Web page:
I also have to say that I got some respect for a fellow white guy doing his darndest to challenge oppression and privilege in the world, especially when he doesn’t have to.  As a member of the most dominant group in almost every major demographic category, guys like Durant don’t need to tackle injustice, because on a systemic level, they probably don’t often face it.  I’m not trying to paint Durant as a hero, and that kind of observation may sound tone deaf considering the gravity of the issue at hand, but that doesn’t make it any less true.  Perhaps it’s also that ignorance to experienced oppression that leads to the blundering nature in which guys like Durant (and myself) try to address said oppression, no matter how pure his (my) intentions might be.  But while it’s not always the thought that counts, the thought still counts for something, and what Durant is doing is exactly what us white guys are supposed to do in fighting oppression and dismantling our own privilege—starting conversations in our communities, with our people, and trying to create change.

Cultural appropriation is often a term that gets tossed around to describe artists like Durant who try to tell stories that aren’t theirs to tell. But while misappropriation is certainly a thing, and perhaps applicable here, there also seems to have been a societal shift in what we define as tasteless or insensitive appropriation of someone else’s culture. Bob Dylan sang songs about both Emmett Till and Rubin Carter in the 60s and 70s, and I’ve yet to find an article that condemns him as a “racism opportunist.” On the contrary, Dylan is constantly recognized as an American civil rights hero who used his art to draw attention to repressed and silenced voices, even if the experiences of those voices were a far cry from his own.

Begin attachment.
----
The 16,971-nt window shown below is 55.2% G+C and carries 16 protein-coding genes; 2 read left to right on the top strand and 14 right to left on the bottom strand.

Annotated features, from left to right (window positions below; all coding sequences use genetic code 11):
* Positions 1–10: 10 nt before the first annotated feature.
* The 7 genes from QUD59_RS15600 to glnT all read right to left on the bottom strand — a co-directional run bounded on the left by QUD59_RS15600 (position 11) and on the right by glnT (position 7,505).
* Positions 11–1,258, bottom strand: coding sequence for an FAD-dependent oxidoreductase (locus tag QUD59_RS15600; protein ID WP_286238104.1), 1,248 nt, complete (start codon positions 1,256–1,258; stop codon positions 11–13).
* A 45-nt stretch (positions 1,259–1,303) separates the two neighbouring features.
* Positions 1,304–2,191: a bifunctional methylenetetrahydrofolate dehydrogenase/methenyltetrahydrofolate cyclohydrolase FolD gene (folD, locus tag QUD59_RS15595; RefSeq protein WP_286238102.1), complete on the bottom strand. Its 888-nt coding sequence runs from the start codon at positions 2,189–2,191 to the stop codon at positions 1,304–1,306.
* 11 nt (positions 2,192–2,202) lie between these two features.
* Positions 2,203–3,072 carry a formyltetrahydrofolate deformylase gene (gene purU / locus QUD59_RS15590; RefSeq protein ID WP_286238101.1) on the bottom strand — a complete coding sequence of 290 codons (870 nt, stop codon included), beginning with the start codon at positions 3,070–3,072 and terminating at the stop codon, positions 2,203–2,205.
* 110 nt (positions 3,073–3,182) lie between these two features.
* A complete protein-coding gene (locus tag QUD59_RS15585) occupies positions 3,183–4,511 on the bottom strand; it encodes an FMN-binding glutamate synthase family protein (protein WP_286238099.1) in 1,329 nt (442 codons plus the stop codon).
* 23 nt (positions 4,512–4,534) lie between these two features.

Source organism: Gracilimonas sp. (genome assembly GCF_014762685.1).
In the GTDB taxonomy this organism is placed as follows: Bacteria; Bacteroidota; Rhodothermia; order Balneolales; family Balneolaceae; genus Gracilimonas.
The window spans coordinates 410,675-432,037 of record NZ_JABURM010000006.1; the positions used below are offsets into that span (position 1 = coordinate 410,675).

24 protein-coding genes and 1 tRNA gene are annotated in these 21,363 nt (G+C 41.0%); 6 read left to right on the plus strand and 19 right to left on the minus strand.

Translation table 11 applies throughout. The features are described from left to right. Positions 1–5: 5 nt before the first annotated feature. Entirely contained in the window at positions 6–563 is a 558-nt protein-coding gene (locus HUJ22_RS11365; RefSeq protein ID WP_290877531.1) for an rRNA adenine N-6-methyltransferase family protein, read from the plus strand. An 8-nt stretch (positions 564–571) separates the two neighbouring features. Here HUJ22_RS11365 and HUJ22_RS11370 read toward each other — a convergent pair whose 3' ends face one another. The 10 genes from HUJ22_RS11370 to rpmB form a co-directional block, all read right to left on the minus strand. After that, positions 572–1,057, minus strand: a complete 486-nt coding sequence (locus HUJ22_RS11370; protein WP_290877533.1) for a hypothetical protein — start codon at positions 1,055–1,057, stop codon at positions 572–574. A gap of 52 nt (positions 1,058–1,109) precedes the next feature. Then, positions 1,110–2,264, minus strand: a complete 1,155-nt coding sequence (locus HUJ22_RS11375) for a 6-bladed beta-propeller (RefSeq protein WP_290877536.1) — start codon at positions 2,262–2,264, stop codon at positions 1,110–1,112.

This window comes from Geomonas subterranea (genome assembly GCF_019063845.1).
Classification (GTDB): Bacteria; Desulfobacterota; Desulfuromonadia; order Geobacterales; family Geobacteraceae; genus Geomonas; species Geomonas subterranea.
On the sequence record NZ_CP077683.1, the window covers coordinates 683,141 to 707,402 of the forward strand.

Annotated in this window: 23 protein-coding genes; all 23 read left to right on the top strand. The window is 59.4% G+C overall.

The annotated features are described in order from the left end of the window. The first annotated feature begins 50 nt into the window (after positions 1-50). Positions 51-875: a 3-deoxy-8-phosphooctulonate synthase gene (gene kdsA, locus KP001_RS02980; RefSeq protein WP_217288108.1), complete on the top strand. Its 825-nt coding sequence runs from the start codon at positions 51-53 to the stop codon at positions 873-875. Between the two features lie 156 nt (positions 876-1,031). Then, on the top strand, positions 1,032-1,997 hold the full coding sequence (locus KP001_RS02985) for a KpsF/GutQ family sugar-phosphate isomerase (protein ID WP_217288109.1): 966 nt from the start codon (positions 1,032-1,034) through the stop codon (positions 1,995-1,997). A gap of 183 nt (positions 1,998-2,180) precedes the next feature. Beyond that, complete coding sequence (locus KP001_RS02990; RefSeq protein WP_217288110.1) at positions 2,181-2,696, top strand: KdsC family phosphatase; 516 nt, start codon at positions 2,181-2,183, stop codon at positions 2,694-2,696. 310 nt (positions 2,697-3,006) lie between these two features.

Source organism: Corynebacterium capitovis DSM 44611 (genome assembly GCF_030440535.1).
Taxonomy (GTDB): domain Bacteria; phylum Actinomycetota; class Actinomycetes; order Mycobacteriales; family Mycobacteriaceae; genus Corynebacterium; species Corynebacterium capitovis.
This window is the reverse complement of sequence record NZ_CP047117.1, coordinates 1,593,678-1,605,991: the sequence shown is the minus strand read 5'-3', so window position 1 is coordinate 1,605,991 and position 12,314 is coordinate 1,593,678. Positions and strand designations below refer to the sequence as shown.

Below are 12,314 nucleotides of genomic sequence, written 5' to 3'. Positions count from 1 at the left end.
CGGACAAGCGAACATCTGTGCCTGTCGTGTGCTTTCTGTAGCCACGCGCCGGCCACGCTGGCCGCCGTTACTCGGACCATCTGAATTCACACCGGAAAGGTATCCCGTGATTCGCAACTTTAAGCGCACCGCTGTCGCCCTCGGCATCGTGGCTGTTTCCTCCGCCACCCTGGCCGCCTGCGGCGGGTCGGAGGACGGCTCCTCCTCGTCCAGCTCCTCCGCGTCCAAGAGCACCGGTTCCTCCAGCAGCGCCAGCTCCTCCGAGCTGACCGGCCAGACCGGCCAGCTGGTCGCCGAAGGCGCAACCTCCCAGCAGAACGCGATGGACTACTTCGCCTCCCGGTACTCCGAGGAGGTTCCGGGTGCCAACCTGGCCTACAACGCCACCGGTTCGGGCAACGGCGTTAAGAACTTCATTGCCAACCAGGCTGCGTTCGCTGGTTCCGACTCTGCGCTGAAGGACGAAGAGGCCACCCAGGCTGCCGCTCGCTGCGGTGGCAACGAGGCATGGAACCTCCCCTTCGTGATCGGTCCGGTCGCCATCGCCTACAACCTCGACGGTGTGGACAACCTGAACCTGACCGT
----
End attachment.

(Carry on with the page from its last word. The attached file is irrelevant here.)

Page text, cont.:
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Sam Durant is no Bob Dylan. Even if he thought that he was, he knows differently now:

“I made Scaffold as a learning space for people like me, white people who have not suffered the effects of a white supremacist society and who may not consciously know that it exists …However, your protests have shown me that I made a grave miscalculation in how my work can be received by those in a particular community. In focusing on my position as a white artist making work for that audience I failed to understand what the inclusion of the Dakota 38 in the sculpture could mean for Dakota people.”

Hopefully Durant has learned from this experience as much as his statement seems to suggest.  Hopefully he remains encouraged, and continues to try use his position of power and influence to do good in the world. If there is any solace he can take from this catastrophe, it’s that his project still accomplished its intended goal—it started a conversation. It’s not exactly the conversation that he intended, but it’s an important conversation nonetheless, and no matter what side of the issue you’re on, or what your ethnic background is, or what your beliefs are regarding the myriad of –isms at play, there is understanding to be gained for those willing to listen and learn, especially considering the fact that no one in this conversation seems to disagree that injustice is something that we need to address.  If nothing else, Sam, thanks for that.